Walmart, the world's largest retailer, has driven down wages in its retail supply chain by outsourcing jobs in American warehouses, according to a report issued Wednesday by a low-wage workers advocacy group.
The report, from the National Employment Law Project (NELP), said that Walmart's famously low prices carry a hidden cost for the workers employed in the company's distribution centers throughout the U.S.
Although these workers handle Walmart goods, many of them technically work for subcontracted "logistics" companies and temp firms, where wages are low and labor law violations are common, the group said.
"Contracting out is becoming increasingly common in many of the nation's largest and fastest-growing industries," the report stated. "These outsourced workers laboring on Walmart's behalf toil at the bottom of a complex hierarchy of intermediaries and in alternative employment schemes that leave them vulnerable to significant worker rights abuses and unsure where to seek redress."
A Walmart spokesman could not immediately be reached for comment on the report.
As The Huffington Post has previously reported, such outsourcing has become common practice in many of the nation's major distribution hubs, such as the greater Joliet region of Illinois or the Inland Empire region of Southern California.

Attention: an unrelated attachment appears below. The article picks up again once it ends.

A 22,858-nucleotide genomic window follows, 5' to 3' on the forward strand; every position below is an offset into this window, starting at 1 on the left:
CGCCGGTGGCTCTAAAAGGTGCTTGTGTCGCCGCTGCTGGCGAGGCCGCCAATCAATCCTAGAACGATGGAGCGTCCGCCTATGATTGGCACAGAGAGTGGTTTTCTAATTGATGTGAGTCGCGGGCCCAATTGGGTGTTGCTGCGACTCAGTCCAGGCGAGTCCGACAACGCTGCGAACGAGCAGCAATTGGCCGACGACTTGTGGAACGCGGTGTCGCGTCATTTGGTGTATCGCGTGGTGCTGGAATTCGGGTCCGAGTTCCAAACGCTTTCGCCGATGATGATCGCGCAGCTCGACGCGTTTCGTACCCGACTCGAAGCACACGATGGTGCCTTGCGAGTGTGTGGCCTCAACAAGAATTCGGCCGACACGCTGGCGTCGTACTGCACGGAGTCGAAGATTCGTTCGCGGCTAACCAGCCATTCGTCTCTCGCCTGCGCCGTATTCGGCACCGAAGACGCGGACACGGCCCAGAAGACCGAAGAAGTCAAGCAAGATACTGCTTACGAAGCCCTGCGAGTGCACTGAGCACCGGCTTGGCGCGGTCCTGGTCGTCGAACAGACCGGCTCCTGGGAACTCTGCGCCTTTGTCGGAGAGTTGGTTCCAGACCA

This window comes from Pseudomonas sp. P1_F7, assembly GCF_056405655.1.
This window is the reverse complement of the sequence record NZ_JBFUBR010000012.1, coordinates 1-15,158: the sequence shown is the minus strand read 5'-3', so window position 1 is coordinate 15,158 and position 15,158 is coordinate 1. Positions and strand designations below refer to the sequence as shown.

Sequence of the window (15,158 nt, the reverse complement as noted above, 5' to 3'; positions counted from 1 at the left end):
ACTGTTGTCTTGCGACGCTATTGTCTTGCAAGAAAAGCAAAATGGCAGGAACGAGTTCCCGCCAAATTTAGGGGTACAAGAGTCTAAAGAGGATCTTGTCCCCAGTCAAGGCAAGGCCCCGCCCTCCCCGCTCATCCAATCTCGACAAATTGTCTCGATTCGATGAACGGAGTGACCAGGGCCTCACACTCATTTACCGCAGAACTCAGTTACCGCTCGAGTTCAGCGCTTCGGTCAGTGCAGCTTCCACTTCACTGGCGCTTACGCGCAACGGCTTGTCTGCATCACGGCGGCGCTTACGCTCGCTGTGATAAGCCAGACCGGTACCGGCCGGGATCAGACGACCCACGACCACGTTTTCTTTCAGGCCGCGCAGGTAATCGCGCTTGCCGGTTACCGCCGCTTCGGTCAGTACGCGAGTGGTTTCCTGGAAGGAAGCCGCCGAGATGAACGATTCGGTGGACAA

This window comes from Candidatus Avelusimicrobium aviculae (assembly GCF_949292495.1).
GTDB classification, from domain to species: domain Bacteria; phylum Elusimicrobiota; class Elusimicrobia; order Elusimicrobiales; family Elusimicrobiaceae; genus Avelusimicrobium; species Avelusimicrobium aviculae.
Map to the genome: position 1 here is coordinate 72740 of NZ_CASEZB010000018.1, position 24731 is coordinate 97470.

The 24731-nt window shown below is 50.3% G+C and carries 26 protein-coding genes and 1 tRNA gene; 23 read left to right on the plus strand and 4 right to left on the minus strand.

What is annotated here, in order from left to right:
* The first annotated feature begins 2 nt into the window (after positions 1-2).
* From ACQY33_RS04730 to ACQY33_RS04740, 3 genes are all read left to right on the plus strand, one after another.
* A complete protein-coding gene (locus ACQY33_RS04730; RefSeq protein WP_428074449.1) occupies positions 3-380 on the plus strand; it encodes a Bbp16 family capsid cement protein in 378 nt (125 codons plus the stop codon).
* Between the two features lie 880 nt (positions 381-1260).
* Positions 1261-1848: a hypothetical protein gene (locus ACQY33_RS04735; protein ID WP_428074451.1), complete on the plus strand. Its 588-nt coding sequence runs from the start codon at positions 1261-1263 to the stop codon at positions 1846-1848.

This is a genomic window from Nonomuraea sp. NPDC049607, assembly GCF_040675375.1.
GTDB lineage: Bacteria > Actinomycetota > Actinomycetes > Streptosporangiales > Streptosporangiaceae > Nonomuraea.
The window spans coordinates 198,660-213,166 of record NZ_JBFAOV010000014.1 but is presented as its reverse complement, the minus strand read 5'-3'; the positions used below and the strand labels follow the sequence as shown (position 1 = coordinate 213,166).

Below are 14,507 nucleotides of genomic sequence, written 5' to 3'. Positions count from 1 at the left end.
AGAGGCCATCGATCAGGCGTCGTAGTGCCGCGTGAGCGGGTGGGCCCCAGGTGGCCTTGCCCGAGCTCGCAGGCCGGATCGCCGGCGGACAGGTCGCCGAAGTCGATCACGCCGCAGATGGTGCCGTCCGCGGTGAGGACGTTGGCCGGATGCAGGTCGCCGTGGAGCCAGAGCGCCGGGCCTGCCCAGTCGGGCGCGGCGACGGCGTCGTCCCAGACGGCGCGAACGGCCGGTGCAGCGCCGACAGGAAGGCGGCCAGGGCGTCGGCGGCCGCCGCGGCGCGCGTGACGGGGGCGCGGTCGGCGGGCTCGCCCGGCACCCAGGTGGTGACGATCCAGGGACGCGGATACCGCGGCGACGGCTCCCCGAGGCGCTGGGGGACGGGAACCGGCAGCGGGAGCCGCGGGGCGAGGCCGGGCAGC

Workers at the bottom of the supply chain tend to work physically demanding jobs, often moving boxes and pallets on and off of trucks throughout the day. Despite the strenuous workload, many of them work for little more than the minimum wage and don't receive benefits like health care coverage or vacation days. The prevalance of temp work also means that many warehouse employees work on a day-to-day basis with little job security.
According to NELP, a non-profit closely aligned with labor groups critical of Walmart's practices, the subcontracting has helped lead to "rampant wage and overtime and health and safety violations," many of which have been detailed in class-action lawsuits and citations from government labor officials. Workers employed at Walmart-contracted facilities in both Illinois and California have sued their employers in recent years, claiming the contractors have cheated them out of pay and violated minimum wage laws.
Walmart itself has not been named in any such suits.
Unions are now trying to organize distribution workers in Joliet and Southern California, but the complex contracting arrangements have created a highly splintered workforce, making unionization difficult. One labor group advocating for the workers in California, Warehouse Workers United, said the report issued Wednesday highlighted many of the struggles faced particularly by Latino warehouse employees in the area.
"Walmart figured out how to shift the burden off the retailer and move economic risks lower down the supply chain ultimately to a low-paid, mostly Latino workforce," said Guadalupe Palma, the group's campaign director. "Changing this industry means creating thousands of good jobs and improving the quality of life in Southern California."
Retail is hardly the only industry that utilizes subcontracting and temp agencies to handle its less-glamorous work. Low-wage foreign guestworkers walked out of a Hershey chocolate plant en masse in Pennsylvania last year, claiming to be subjected to abusive working conditions. The workers had been employed by a temp labor supplier twice removed from the storied chocolate company. And even hoteliers like Hyatt have shifted some traditionally in-house jobs such as housekeeping to outside temp agencies, which generally pay lower wages and don't offer benefits.